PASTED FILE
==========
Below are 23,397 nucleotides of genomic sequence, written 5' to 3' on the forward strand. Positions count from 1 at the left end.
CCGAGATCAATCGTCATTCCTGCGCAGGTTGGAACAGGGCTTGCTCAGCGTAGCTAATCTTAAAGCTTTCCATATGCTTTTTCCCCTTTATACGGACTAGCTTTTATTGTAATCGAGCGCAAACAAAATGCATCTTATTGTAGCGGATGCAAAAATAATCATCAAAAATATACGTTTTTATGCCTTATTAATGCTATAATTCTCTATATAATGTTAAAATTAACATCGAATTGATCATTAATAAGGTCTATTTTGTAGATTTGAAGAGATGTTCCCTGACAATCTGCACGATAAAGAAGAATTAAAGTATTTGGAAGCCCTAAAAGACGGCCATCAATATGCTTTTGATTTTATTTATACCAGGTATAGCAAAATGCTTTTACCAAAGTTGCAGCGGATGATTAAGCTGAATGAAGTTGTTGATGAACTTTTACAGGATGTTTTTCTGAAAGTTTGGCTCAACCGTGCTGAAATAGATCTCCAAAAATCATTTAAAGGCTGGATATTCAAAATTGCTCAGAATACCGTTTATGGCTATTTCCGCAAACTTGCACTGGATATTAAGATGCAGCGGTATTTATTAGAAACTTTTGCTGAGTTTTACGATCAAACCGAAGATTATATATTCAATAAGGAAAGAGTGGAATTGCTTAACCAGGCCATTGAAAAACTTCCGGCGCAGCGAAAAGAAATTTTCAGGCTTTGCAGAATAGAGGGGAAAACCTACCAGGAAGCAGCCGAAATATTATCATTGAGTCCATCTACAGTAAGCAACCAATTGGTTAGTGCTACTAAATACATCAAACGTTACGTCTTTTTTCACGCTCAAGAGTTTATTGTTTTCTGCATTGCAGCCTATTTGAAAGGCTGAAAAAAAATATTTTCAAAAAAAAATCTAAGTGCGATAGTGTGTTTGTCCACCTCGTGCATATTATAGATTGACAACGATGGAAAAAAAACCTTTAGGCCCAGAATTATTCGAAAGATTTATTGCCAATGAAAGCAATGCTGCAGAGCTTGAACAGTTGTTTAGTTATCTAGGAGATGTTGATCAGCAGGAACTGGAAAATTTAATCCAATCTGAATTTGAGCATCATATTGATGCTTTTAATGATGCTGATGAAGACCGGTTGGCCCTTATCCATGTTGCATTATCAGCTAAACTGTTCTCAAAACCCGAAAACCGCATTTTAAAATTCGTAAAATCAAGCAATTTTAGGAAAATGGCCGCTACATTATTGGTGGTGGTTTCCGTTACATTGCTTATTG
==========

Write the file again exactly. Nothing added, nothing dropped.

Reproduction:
Below are 23,397 nucleotides of genomic sequence, written 5' to 3' on the forward strand. Positions count from 1 at the left end.
CCGAGATCAATCGTCATTCCTGCGCAGGTTGGAACAGGGCTTGCTCAGCGTAGCTAATCTTAAAGCTTTCCATATGCTTTTTCCCCTTTATACGGACTAGCTTTTATTGTAATCGAGCGCAAACAAAATGCATCTTATTGTAGCGGATGCAAAAATAATCATCAAAAATATACGTTTTTATGCCTTATTAATGCTATAATTCTCTATATAATGTTAAAATTAACATCGAATTGATCATTAATAAGGTCTATTTTGTAGATTTGAAGAGATGTTCCCTGACAATCTGCACGATAAAGAAGAATTAAAGTATTTGGAAGCCCTAAAAGACGGCCATCAATATGCTTTTGATTTTATTTATACCAGGTATAGCAAAATGCTTTTACCAAAGTTGCAGCGGATGATTAAGCTGAATGAAGTTGTTGATGAACTTTTACAGGATGTTTTTCTGAAAGTTTGGCTCAACCGTGCTGAAATAGATCTCCAAAAATCATTTAAAGGCTGGATATTCAAAATTGCTCAGAATACCGTTTATGGCTATTTCCGCAAACTTGCACTGGATATTAAGATGCAGCGGTATTTATTAGAAACTTTTGCTGAGTTTTACGATCAAACCGAAGATTATATATTCAATAAGGAAAGAGTGGAATTGCTTAACCAGGCCATTGAAAAACTTCCGGCGCAGCGAAAAGAAATTTTCAGGCTTTGCAGAATAGAGGGGAAAACCTACCAGGAAGCAGCCGAAATATTATCATTGAGTCCATCTACAGTAAGCAACCAATTGGTTAGTGCTACTAAATACATCAAACGTTACGTCTTTTTTCACGCTCAAGAGTTTATTGTTTTCTGCATTGCAGCCTATTTGAAAGGCTGAAAAAAAATATTTTCAAAAAAAAATCTAAGTGCGATAGTGTGTTTGTCCACCTCGTGCATATTATAGATTGACAACGATGGAAAAAAAACCTTTAGGCCCAGAATTATTCGAAAGATTTATTGCCAATGAAAGCAATGCTGCAGAGCTTGAACAGTTGTTTAGTTATCTAGGAGATGTTGATCAGCAGGAACTGGAAAATTTAATCCAATCTGAATTTGAGCATCATATTGATGCTTTTAATGATGCTGATGAAGACCGGTTGGCCCTTATCCATGTTGCATTATCAGCTAAACTGTTCTCAAAACCCGAAAACCGCATTTTAAAATTCGTAAAATCAAGCAATTTTAGGAAAATGGCCGCTACATTATTGGTGGTGGTTTCCGTTACATTGCTTATTG